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Bach Becomes IOC Head Amid Sochi Olympics Controversy

A security guard walking last month near the Bolshoi Ice Dome, background, one of the Sochi Olympics venues. Pawel Kopczynski

The International Olympic Committee (IOC) on Tuesday elected German fencing champion Thomas Bach as its new president as tensions remain high around the upcoming Olympic Games to be hosted by Russia next year.

Bach, 59, will succeed the committee's long-standing chief, Jacque Rogge, who has chaired the IOC for the last 12 years. He was elected by a secret vote, beating the four other candidates including legendary Ukrainian pole vaulter Sergei Bubka.

The vote took place amid a controversy around the Winter Olympics in Sochi, as Marek Migalski, a member of the European parliament and of the Committee for Russia-EU cooperation, launched a campaign urging European Union officials to boycott the games.

The move, called Olympic Shames, is aimed at punishing Russia for human rights violations, with the country's civil society facing the worst situation "during its entire post-Soviet history," Migalski's office said Tuesday in an e-mailed statement.

"We'll call on the EU's leaders not to come to Sochi, not to participate in official meetings, not to legitimize the regime of [President Vladimir] Putin," the statement said.

Migalski's comments followed concerns by the games' sponsors about the new Russian law that bans promoting "nontraditional sexual relations" to minors.

The IOC's marketing chief Gerhard Heiberg said Monday that he had been approached by a number of Olympic sponsors, especially U.S. companies that feared that the law — widely seen as an effort by the Russian government to discriminate against sexual minorities — could provoke a wave of protests at the Olympic sites.

Some companies already faced pressure from LGBT activists urging them to boycott the games. In one recent example, Coca-Cola came under fire in the U.S. last month, as a group of LGBT activists flooded Times Square in New York to protest against its sponsorship of the Olympics.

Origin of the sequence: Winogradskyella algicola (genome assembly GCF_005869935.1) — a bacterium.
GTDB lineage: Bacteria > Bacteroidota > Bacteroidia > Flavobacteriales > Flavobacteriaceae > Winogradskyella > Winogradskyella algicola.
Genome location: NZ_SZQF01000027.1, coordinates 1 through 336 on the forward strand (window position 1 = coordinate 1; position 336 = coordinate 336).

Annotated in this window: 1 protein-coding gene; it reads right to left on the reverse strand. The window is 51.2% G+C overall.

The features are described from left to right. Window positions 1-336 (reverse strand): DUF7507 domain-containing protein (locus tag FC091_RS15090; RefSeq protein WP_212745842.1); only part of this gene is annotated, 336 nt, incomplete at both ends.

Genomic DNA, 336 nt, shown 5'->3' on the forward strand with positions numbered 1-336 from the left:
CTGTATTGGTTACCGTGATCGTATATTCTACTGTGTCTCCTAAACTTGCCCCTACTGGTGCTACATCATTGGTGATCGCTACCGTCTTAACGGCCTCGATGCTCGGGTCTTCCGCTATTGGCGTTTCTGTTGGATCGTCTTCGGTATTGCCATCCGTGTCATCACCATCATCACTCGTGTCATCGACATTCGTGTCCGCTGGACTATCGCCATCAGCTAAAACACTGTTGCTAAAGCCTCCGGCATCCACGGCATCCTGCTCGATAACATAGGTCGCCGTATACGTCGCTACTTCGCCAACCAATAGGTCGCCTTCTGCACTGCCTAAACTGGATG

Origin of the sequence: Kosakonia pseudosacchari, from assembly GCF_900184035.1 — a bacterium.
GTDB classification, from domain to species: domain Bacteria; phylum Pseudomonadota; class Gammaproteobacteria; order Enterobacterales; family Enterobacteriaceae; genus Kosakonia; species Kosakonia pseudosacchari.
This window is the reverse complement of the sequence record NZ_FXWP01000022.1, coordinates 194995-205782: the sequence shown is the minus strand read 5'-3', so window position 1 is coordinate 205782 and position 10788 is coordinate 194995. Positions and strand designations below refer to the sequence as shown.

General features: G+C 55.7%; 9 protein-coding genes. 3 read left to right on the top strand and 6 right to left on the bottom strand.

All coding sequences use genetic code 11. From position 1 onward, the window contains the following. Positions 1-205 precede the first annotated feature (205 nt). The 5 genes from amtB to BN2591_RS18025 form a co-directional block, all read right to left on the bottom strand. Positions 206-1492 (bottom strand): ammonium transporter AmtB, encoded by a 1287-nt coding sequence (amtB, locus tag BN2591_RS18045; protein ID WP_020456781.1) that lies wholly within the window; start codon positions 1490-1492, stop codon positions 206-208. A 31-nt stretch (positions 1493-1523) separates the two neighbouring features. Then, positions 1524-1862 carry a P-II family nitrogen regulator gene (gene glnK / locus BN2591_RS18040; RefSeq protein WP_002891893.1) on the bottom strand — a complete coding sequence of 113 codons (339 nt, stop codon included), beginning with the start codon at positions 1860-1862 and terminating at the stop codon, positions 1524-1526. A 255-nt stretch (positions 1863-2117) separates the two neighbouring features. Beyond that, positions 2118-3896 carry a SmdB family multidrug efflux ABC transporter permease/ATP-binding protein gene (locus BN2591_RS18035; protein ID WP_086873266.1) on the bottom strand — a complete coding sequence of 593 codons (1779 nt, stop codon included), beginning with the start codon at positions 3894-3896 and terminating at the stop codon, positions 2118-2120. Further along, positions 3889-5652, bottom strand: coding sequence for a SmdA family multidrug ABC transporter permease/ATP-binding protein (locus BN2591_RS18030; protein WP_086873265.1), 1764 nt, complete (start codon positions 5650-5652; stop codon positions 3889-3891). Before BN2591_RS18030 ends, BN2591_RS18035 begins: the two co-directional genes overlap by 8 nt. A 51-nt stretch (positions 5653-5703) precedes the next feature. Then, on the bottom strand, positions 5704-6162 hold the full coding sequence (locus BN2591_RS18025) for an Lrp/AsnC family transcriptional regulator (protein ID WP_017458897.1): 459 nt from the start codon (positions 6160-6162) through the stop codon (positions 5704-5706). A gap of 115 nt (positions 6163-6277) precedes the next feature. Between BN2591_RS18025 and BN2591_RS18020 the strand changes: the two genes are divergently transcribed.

The protesters were holding posters that read "Coke, don't sponsor hate!," "Coke, boycott Sochi, defend human rights!" and "Coca-Cola sponsors Russian homophobia," the Voice of America reported. They also spilled a few cans and bottles of Coke on the asphalt, the report said.

The campaign — initiated by U.S. human rights organization Queer Nation and RUSA LGBT, which unites the country's Russian speaking gay rights activists — was aimed at attracting the attention of the global community to human rights violations in Russia, the organizers said.

The protesters demanded that Coca-Cola provide its LGBT employees in Russia with benefits equal to those enjoyed by such staff in the U.S.

The activists also pushed for other sponsors like Visa, McDonalds, Procter & Gamble and? Samsung to pull their support.

In response to the statements, Coca-Cola said it considered diversity to be a major value. "We have long been a strong supporter of the LGBT community and have advocated for inclusion and diversity through both our policies and practices," it said in a statement. "We do not condone human rights abuses, intolerance or discrimination of any kind anywhere in the world."

Contact the author at irina.filatova@imedia.ru

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